Ah kids. One day they’re a gurgling bundle of joy nestling in your arms, the next they’re snapping necks and loading techs. At least this is the case in Hanna, Joe Wright’s latest offering which sees him take a wild departure from his usual mix of period costumes and melodrama to try his hand at an action thriller.
The film opens in the silent, snowy beauty of the Finnish wilderness as Hanna (Saoirse Ronan) stalks a stag with chilling precision. Wounding her prey with a bow and arrow, she approaches its dying form and utters the line “I just missed your heart” before putting a bullet between its eyes. Thus Hanna explodes onto the screen with an opening that will resonate later on in the film. Hanna has been raised by her father Erik (Eric Bana) a former CIA operative, away from any kind of society and trained vigorously to be a deadly fighting machine. Her life’s purpose is to kill Marissa Wiegler (Cate Blanchett) the corrupt CIA agent responsible for the death of her mother. As Hanna grows in strength and skill she decides that she is ready, and sends out a beacon that alerts Marissa to her father’s whereabouts. Hanna is captured and detained, but a suspicious Marissa sends a body double in her place to meet Hanna and sees her doppelgänger quickly disposed of before Hanna escapes from the CIA compound. Realising the need to have Erik and his daughter captured and killed, Marissa enlists the services of the sinister Isaacs (Tom Hollander) and a chase from Morocco to Berlin unfolds.
Any assassin film made post Bourne must now contend with inevitable comparisons to the Matt Damon fronted franchise. Hanna appears to welcome such comparisons rather than fighting against them, with its international locations and constant focus on the almost super-human abilities of its protagonist. However there are also echoes of Run Lola Run here, particularly emphasised by the pulsating soundtrack provided by The Chemical Brothers, which punctuates scenes of both fight and flight as Hanna determines how best to resolve each situation. With her almost white blonde hair, snow-globe eyes and underlying sense of menace, the character also invites comparisons to Sissy Spacek in Carrie. Such influences help Hanna to achieve its desired tone, which aims for somewhere in between an espionage thriller and a Grimm’s fairytale (which I have deduced from the frequent references to Grimm’s fairytales throughout the film). It is the sense of the familiar yet strange, reality yet unreality which allows Wright to nail his tone to perfection.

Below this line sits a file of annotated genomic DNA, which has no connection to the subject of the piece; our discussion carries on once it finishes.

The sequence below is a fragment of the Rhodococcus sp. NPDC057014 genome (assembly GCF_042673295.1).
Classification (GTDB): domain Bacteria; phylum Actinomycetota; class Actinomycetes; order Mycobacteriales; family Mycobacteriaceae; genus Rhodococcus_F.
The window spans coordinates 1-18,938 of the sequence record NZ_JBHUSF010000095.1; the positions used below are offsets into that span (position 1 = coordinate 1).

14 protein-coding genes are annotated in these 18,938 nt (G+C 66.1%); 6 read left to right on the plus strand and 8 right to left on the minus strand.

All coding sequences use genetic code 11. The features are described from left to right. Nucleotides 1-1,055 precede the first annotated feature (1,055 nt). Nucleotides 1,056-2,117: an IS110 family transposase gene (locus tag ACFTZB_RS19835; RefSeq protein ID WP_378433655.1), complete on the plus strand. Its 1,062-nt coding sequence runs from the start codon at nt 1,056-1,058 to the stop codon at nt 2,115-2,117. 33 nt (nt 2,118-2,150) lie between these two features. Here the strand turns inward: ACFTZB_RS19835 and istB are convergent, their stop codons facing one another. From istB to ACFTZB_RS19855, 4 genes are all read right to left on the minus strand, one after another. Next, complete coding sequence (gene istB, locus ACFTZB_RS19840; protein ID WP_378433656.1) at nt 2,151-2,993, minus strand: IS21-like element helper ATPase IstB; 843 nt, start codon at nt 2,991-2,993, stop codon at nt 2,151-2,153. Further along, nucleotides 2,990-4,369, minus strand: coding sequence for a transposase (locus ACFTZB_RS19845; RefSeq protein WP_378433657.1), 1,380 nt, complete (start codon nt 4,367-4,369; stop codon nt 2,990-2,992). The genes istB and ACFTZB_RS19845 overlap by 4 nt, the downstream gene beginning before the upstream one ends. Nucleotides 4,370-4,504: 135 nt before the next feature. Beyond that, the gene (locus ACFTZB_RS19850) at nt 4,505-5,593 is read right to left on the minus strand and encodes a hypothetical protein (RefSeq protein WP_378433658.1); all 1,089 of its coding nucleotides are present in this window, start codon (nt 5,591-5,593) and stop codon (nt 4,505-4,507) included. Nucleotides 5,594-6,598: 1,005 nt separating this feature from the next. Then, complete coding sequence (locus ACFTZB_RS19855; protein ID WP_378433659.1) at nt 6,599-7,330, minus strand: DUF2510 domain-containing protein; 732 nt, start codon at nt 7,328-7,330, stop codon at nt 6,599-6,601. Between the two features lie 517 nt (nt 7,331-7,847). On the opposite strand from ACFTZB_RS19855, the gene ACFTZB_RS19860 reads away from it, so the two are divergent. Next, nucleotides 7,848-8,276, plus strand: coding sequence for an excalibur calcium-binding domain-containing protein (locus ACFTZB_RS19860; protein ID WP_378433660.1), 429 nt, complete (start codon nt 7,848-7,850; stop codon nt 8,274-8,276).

This is not to say the film lacks originality, there is plenty of that, as well as artistic flair here. Considering his grounding in films such as Pride and Prejudice and Atonement it is perhaps surprising that Joe Wright handles Hanna’s action sequences so expertly, his preference for long takes and tracking shots is a welcomed relief from the rapid editing and shaky camera work which seems to be in vogue for Hollywood action films. He even manages to bring a fresh approach to one of the genre’s oldest clichès, the training montage, as Hanna’s recital of her false backstory forms the backing track to which the sequence is cut. Given a difficult role in terms of both the physical trials of the character and the lack of emotion she is asked to express, Saoirse Ronan again displays why she tops so many casting directors wish lists. Her performance is composed and assured, capturing both Hanna’s skill in dealing with adversity and her naivety of how the world outside of her own experience works. This is drawn out particularly well by her touching friendship with Sophie, a young English girl she meets on her travels. Her dealings with Sophie and her family not only provide some timely comic relief, but add touch of humanity to a character who could otherwise have become monstrous. Elsewhere Eric Bana is his usual dependable self as Hanna’s father and Cate Blanchett is an imposing as Marissa, her southern drawl and fierce red hair making her a memorable, if slightly one dimensional villain.
However, aside from the ever impressive Ronan, the real star of Hanna is Joe Wright, who drains every ounce of emotion, tension and excitement from a story that could easily have been farcical in less capable hands. He has shown himself to be more versatile than his previous efforts would have suggested, not merely coping with the film’s action sequences but infusing them with the kind of artistic revelry too rarely seen in action films these days. He has also drawn a performance from his star which places her firmly in the upper echelon of leading females in Hollywood, she has come on leaps and bounds from the young girl we were introduced to in Atonement. Kids, they grow up so fast.